to his departure, playwright Clare Boothe Luce, a close
friend of the Kennedy family, sent the young naval officer
a good luck coin that once belonged to her mother. On
September 29, 1942, Kennedy wrote to Luce thanking her
for sharing such an important token with him.
The Senate passed the $5.98 billion supplemental Lend-Lease
Bill on October 23, 1941, bringing the United States one
step closer to direct involvement in World War II.
The United Nations was established by charter on October
24, 1945. Initially, the United Nations included only
the twenty-six countries that had signed the 1942 Declaration
by United Nations, a statement of war against the Axis
powers (Germany, Italy, and Japan) in World War II.
Rick's Place: World War II military code for the city
of Casablanca. The film Casablanca
premiered in New York City on November 26, 1942,
as Allied Expeditionary Forces (AEF) secured their hold
on North Africa during World War II.
At 3:25 P.M. on December 2, 1942, the Atomic Age began
inside an enormous tent on a squash court under the stands
of the University of Chicago's Stagg Field.
On December 7, 1941, Japanese planes attacked the United
States Naval Base at Pearl Harbor, Hawaii Territory killing
more than 2,300 Americans.
History Project home page
Provides information about this oral history project,
as will as links to information about how to participate,
a database of participating veterans, and digitized materials
from the collection.
Veterans History Project Guide
to other oral history sites (predominantly WWII) and
World War II Museum
Dedicated in 2000 as The National D-Day Museum and now
designated by Congress as the country's official World
War II Museum, this remarkable attraction illuminates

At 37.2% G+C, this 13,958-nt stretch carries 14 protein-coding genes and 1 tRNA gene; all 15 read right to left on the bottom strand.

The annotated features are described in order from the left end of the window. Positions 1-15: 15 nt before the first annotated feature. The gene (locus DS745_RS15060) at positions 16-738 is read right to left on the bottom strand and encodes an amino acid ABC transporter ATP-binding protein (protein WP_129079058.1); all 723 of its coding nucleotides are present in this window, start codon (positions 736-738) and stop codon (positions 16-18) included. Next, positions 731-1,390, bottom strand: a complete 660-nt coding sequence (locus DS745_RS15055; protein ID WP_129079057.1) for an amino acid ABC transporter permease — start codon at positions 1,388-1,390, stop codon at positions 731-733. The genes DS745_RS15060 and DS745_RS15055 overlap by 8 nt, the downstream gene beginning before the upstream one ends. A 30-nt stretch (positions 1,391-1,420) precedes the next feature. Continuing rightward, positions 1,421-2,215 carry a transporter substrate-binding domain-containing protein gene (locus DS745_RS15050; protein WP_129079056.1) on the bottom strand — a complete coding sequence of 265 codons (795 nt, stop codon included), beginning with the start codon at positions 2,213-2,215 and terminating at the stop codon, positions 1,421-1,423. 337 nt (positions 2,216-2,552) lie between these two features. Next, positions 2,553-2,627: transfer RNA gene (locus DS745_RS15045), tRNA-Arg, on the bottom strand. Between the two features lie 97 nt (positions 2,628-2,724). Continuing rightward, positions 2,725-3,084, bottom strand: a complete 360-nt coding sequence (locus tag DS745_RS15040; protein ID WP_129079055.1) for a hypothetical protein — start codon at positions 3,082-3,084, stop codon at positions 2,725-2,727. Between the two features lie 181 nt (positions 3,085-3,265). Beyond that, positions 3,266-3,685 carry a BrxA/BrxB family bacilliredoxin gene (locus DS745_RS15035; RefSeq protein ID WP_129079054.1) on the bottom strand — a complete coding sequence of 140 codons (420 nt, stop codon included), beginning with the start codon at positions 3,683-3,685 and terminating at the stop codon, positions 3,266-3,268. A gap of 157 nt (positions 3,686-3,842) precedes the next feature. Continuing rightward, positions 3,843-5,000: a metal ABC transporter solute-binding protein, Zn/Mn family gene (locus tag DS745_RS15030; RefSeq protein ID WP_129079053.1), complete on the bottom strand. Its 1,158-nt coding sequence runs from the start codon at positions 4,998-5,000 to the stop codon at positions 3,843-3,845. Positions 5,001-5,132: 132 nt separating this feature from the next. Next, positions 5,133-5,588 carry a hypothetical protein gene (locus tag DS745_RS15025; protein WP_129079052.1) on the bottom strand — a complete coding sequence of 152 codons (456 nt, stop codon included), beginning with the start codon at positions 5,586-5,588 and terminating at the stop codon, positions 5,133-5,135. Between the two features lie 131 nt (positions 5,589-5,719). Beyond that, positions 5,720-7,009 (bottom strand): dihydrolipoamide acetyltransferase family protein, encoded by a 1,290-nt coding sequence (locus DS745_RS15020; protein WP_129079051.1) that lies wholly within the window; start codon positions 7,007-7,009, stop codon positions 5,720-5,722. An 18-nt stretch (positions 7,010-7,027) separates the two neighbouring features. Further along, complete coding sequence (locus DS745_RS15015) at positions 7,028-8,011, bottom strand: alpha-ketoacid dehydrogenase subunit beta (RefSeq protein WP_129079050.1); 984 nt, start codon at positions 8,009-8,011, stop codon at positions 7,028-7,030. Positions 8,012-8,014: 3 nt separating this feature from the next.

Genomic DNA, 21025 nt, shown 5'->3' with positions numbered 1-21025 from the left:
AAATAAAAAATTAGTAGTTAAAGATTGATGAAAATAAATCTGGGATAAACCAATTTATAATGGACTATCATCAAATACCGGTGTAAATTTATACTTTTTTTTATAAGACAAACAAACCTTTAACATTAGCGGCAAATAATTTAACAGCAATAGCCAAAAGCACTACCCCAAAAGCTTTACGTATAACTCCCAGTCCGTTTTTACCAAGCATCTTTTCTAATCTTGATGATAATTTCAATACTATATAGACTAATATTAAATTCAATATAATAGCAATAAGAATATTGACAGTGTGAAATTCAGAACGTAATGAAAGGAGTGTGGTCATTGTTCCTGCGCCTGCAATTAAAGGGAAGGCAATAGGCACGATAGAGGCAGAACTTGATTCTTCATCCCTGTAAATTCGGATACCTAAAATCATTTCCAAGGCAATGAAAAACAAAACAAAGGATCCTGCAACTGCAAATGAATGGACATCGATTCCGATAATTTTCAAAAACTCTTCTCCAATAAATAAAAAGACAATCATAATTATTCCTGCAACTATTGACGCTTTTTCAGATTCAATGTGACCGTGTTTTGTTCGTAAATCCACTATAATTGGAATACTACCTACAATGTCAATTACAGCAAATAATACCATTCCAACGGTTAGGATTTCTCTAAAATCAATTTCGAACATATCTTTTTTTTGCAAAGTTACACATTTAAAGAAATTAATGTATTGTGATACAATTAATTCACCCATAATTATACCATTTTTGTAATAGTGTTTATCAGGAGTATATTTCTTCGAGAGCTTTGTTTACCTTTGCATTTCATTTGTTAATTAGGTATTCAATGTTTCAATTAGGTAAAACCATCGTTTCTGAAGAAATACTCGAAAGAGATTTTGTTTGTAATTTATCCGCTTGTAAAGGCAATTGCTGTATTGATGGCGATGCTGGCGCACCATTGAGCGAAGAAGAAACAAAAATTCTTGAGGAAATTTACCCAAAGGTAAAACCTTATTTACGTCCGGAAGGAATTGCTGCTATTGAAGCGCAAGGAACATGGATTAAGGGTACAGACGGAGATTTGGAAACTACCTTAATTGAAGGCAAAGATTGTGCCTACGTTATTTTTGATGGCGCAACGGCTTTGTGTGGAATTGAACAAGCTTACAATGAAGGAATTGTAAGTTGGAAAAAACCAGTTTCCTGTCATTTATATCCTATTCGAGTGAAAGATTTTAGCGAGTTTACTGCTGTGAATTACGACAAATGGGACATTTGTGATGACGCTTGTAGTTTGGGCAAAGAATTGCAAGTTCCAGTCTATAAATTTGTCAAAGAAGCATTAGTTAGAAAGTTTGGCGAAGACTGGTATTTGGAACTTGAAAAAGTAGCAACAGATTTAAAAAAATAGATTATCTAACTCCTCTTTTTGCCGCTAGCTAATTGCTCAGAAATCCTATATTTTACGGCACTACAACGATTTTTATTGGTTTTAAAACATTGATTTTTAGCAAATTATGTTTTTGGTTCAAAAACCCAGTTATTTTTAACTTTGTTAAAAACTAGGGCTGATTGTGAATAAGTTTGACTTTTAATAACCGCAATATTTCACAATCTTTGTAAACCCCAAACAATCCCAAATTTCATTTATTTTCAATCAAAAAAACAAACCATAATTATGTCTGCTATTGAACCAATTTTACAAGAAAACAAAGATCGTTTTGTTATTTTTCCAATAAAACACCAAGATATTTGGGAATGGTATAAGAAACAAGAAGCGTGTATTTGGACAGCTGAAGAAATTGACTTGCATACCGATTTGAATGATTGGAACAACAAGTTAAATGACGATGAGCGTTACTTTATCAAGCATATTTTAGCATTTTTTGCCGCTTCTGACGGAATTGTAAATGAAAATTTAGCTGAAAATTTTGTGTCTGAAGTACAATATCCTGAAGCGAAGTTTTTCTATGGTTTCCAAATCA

the American experience during the WWII era with moving
personal stories, historic artifacts and powerful interactive
of Persuasion: Poster Art from World War II
Collection of 33 posters the U.S. government used to
mobilize public opinion during World War II. Provided
by the National Archives and Records Administration.
Oral History Archives of World War II
Transcripts of interviews with more than 200 people
who were young adults during World War II.
and the Homefront During World War II
Teacher Tracey Oz presents an extensive set of links
on women's roles in World War II.
War II: Documents
Primary source documents on World War II. Maintained
by the Avalon Project at Yale University.
War II Poster Collection
More than 300 posters issued by government agencies
during the war years. From Northwestern University Library.
Churchill, Winston. The Second World
War. 6 vols. London: Cassell, 1948-1954. [Catalog
Keegan, John. The Second World War.
New York: Viking, 1990. [Catalog
Gilbert, Martin. The Second World
War : A Complete History. New York: H. Holt, c1989.
War II: A Selected List of References (research guide)
A lengthy annotated bibliography from 1992, compiled
by Jon Simon, Congressional Research Service and Albert
E. Smith, Jr., Humanities and Social Sciences Division.
Ambrose, Stephen. The Good Fight:
How World War II Was Won. New York: Atheneum, 2001.
O'Neill, William L. World War II:
A Student Companion. New York: Oxford University
Press, 1999. [Catalog